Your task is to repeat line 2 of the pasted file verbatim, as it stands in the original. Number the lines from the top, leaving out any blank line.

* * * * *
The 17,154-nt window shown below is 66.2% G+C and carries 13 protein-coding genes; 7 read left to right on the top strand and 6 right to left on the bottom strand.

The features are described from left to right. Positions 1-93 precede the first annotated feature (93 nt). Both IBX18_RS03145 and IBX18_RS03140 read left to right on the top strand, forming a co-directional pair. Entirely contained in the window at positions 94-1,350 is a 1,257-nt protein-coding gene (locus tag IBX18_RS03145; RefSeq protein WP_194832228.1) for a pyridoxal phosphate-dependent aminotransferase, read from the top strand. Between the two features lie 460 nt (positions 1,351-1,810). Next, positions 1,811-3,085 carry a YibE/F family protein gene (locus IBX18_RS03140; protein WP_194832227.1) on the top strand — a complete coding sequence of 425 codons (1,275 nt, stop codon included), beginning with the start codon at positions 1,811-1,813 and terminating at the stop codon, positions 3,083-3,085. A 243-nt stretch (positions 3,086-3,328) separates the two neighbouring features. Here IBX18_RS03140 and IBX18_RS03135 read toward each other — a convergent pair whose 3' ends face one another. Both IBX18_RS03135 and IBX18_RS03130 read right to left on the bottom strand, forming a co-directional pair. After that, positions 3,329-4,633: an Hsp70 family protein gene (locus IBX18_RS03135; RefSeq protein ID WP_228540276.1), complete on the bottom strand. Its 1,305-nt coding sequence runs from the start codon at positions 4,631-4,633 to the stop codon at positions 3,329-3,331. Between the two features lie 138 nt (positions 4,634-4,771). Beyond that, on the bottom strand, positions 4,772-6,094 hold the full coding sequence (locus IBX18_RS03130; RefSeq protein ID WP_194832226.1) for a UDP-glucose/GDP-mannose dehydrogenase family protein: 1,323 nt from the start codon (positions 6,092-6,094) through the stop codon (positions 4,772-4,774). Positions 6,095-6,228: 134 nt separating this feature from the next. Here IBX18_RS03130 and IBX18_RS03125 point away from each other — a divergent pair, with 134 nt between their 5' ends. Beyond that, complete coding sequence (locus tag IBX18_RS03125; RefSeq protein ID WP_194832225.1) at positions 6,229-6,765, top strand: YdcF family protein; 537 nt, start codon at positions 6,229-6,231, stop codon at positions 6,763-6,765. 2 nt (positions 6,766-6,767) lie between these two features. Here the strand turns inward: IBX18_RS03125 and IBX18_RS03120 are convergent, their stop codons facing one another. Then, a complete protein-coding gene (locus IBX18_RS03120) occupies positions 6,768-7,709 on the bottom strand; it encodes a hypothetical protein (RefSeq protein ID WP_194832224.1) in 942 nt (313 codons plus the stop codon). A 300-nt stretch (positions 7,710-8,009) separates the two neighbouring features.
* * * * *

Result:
The features are described from left to right. Positions 1-93 precede the first annotated feature (93 nt). Both IBX18_RS03145 and IBX18_RS03140 read left to right on the top strand, forming a co-directional pair. Entirely contained in the window at positions 94-1,350 is a 1,257-nt protein-coding gene (locus tag IBX18_RS03145; RefSeq protein WP_194832228.1) for a pyridoxal phosphate-dependent aminotransferase, read from the top strand. Between the two features lie 460 nt (positions 1,351-1,810). Next, positions 1,811-3,085 carry a YibE/F family protein gene (locus IBX18_RS03140; protein WP_194832227.1) on the top strand — a complete coding sequence of 425 codons (1,275 nt, stop codon included), beginning with the start codon at positions 1,811-1,813 and terminating at the stop codon, positions 3,083-3,085. A 243-nt stretch (positions 3,086-3,328) separates the two neighbouring features. Here IBX18_RS03140 and IBX18_RS03135 read toward each other — a convergent pair whose 3' ends face one another. Both IBX18_RS03135 and IBX18_RS03130 read right to left on the bottom strand, forming a co-directional pair. After that, positions 3,329-4,633: an Hsp70 family protein gene (locus IBX18_RS03135; RefSeq protein ID WP_228540276.1), complete on the bottom strand. Its 1,305-nt coding sequence runs from the start codon at positions 4,631-4,633 to the stop codon at positions 3,329-3,331. Between the two features lie 138 nt (positions 4,634-4,771). Beyond that, on the bottom strand, positions 4,772-6,094 hold the full coding sequence (locus IBX18_RS03130; RefSeq protein ID WP_194832226.1) for a UDP-glucose/GDP-mannose dehydrogenase family protein: 1,323 nt from the start codon (positions 6,092-6,094) through the stop codon (positions 4,772-4,774). Positions 6,095-6,228: 134 nt separating this feature from the next. Here IBX18_RS03130 and IBX18_RS03125 point away from each other — a divergent pair, with 134 nt between their 5' ends. Beyond that, complete coding sequence (locus tag IBX18_RS03125; RefSeq protein ID WP_194832225.1) at positions 6,229-6,765, top strand: YdcF family protein; 537 nt, start codon at positions 6,229-6,231, stop codon at positions 6,763-6,765. 2 nt (positions 6,766-6,767) lie between these two features. Here the strand turns inward: IBX18_RS03125 and IBX18_RS03120 are convergent, their stop codons facing one another. Then, a complete protein-coding gene (locus IBX18_RS03120) occupies positions 6,768-7,709 on the bottom strand; it encodes a hypothetical protein (RefSeq protein ID WP_194832224.1) in 942 nt (313 codons plus the stop codon). A 300-nt stretch (positions 7,710-8,009) separates the two neighbouring features.